October 20, 2011

Abortion in the news


APOLOGIA
By Hendrik van der Breggen
The Carillon, October 20, 2011

Abortion in the news

Recently, the abortion issue hit the news in Canada when some conservative MPs challenged the government's funding of International Planned Parenthood Federation, an agency that's well-known for its promotion of abortion.

As I observed the public discussion of this news (e.g., by looking at the online comments on CBC News), I was dismayed at the problematic nature of many of the so-called "pro-choice" arguments.

Here are three of those arguments, plus my assessments.

Pro-choice argument 1: Abortion is about a woman's body only, so nobody else should have a say in the matter.

Assessment: The premise is not true. Abortion is not just about a woman’s body. When a woman is pregnant, there are two bodies that are of concern—the mother’s body and the child’s body.

Moreover, society in general—and the father in particular—should have a say in the matter. Why? Because the unborn child is a human being and thus a member of the human family.

Pro-choice argument 2: Rape justifies abortion.

Assessment: Some perspective is in order here. Rape accounts for less than one percent of abortions in Canada, so in Canada rape doesn’t justify all abortions. To think that it does is to commit the fallacy of hasty generalization.

Also, the rape-justifies-abortion argument assumes the unborn child has no moral right to life, so in the context of the abortion debate, the argument commits the fallacy of question begging (it assumes as proven/ established that which is at issue).

Also, the awkward but important question arises: Why punish the child for the crime of its father? That is, why turn the unborn child into an innocent victim, too?

Surely, it would be better to do the following: (a) help the innocent child (by, say, adoption); (b) help the suffering mother (by, say, psychological, medical, and financial assistance); (c) punish the rapist (by locking him up as well as seizing his assets to pay restitution to mother and child); and (d) provide policing to prevent rape in the first place (especially in those countries where rape is prevalent).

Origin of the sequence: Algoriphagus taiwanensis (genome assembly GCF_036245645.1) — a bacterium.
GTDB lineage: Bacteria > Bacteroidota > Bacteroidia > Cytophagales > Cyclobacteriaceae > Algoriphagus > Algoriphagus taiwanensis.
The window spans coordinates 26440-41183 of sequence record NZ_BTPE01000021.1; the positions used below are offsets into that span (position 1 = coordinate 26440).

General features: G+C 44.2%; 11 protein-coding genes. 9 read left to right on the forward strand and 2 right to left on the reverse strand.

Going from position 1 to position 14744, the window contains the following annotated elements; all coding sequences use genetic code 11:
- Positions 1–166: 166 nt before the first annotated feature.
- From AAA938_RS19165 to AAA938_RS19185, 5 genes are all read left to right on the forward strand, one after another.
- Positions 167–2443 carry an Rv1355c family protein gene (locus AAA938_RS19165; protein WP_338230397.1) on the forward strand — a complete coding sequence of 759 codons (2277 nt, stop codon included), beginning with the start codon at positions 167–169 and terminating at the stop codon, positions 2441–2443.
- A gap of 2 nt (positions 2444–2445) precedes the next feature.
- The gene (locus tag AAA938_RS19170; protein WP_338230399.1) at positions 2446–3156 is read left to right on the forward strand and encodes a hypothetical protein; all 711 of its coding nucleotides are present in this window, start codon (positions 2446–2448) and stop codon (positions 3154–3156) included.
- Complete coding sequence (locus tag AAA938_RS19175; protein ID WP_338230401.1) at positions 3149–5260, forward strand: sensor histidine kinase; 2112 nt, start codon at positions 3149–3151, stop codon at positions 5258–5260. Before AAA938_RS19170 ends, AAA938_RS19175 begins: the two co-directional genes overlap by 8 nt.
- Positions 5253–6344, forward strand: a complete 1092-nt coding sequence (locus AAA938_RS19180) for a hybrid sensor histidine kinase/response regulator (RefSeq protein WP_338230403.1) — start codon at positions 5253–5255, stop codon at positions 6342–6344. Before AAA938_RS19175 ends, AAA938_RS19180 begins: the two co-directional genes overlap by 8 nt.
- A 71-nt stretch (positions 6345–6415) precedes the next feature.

Rape is terrible. Nevertheless, abortion does not undo a rape. In fact, abortion is an instance of further violence. In addition, there is growing evidence of abortion's negative health consequences for the mother, so abortion as a "solution" to rape may make matters worse for the rape victim.

Pro-choice argument 3: If you don’t believe in abortion, don’t have one.

Assessment: This argument simply ignores the arguments of those who think that the unborn are human beings and deserve protection.

To those who think that the unborn are human beings and deserve protection, this argument has the same force as saying, “If you don’t believe in slavery, don’t own one.” Or, "If you don't believe in murder, don't kill anyone." This “pro-choice” argument assumes that beliefs about human rights and the application of such beliefs in life are limited to one’s personal sphere only. But such an assumption is a mistake.

In closing, we should note that most abortions in Canada (over 90%) occur because of social problems. But, surely, social problems require social solutions—not killing.

When a woman faces a crisis pregnancy, she definitely needs help finding a solution to the problem—so fathers, friends, family, church, and society should assist mightily. But "solving" the problem of an unwanted child by allowing the choice to kill that child is morally problematic. It’s like solving the problem of homelessness by allowing the choice to kill the homeless.

It's an unjust solution. It’s wrong.

P.S. For a startling yet hope-inspiring look at the abortion issue, I encourage readers to visit heartchanger.com and view the 33 minute movie 180.

Note: My other columns on abortion can be found here:

Morgentaler’s abortion of logic (September 4, 2008)

Aborting an abortion argument (September 18, 2008)

Acorns and oak trees…and abortion (October 2, 2008)

On abortion, again (October 16, 2008)

Abortion in the news, Part 2 (November 9, 2011)